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Rustic Road bridge construction delayed

By Heather Hourigan, Reporter, heather.hourigan@kmiz.com
Published On: Jun 09 2014 06:29:03 PM CDT
Updated On: Jun 09 2014 06:53:00 PM CDT

Rustic Road bridge work continues

COLUMBIA, Mo. -

ABC 17 News has been following efforts to fix a Boone County bridge for the last three years, which is now delayed again.

School bus drivers, firefighters and others have been concerned about the bridge on Rustic Road off Route WW just east of Columbia.

It is the only way to cross the north fork of the Grindstone Creek.

Things have become so bad that school buses will not even try to cross the bridge since the weight limit has dropped from 40 tons, down to 15 and now 3. The limit has decreased as the bridge has deteriorated.

So far nothing has been done yet on the Rustic Road bridge that is more than 80 years old. A temporary fix has been made while the bridge is under construction, but the start date for that construction has not yet been made.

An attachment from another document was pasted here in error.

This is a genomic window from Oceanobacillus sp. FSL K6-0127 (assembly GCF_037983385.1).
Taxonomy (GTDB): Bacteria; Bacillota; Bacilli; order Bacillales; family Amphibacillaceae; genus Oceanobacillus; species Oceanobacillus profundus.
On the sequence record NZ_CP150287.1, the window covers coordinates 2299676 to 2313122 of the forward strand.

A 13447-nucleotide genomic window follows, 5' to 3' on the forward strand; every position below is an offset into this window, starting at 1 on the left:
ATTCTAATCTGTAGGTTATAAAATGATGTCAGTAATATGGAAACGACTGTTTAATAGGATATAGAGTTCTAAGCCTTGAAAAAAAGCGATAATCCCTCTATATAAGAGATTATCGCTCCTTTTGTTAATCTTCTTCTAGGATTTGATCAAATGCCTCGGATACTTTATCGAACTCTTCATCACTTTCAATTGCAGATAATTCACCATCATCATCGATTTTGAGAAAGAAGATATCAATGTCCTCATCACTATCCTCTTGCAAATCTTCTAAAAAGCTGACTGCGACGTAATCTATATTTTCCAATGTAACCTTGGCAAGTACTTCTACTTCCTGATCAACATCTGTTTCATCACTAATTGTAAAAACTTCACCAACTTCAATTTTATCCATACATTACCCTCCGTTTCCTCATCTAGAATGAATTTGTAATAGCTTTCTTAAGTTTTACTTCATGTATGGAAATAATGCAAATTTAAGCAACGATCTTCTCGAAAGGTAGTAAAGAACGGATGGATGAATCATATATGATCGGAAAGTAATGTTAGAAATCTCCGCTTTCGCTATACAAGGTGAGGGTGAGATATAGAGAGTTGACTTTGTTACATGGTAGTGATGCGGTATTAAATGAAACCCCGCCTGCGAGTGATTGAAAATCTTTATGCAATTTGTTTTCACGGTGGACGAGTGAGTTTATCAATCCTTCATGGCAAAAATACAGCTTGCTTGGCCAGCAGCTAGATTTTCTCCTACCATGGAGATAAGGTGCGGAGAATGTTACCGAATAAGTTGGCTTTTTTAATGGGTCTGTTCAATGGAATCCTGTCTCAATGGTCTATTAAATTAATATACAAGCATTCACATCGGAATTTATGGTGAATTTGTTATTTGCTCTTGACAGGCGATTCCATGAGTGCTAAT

"We are going to be behind what was originally planned. It will get done sometime this year," said Darin Campbell, chief engineer with Boone County Public Works.

The waiting game continues for the 13 families who cross the Rustic Road bridge every day. They were promised a new bridge last October.

On Monday ABC 17 News talked with Darin Campbell, who is leading the project. He told ABC 17 News the reason for the new delay is they only had one bidder.

"The price that we got was way over the budget...$150,000 over," said Campbell.

Campbell told ABC 17 News the county plans on rebidding the project either late summer or early fall.

"Right now there  are only a certain amount of bridge contractors in the state. When they get busy, they have deadlines to meet on their current projects and at that time of year that's what happened," said Campbell.

Campbell told ABC 17 News the plans are set for the project, nothing is changing.

It will still be an innovative bridge.

"The biggest challenge is the fact that it's an innovate construction technique," said Campbell.

The plan will almost double the size of the bridge now and should last another 70 years without deteriorating.

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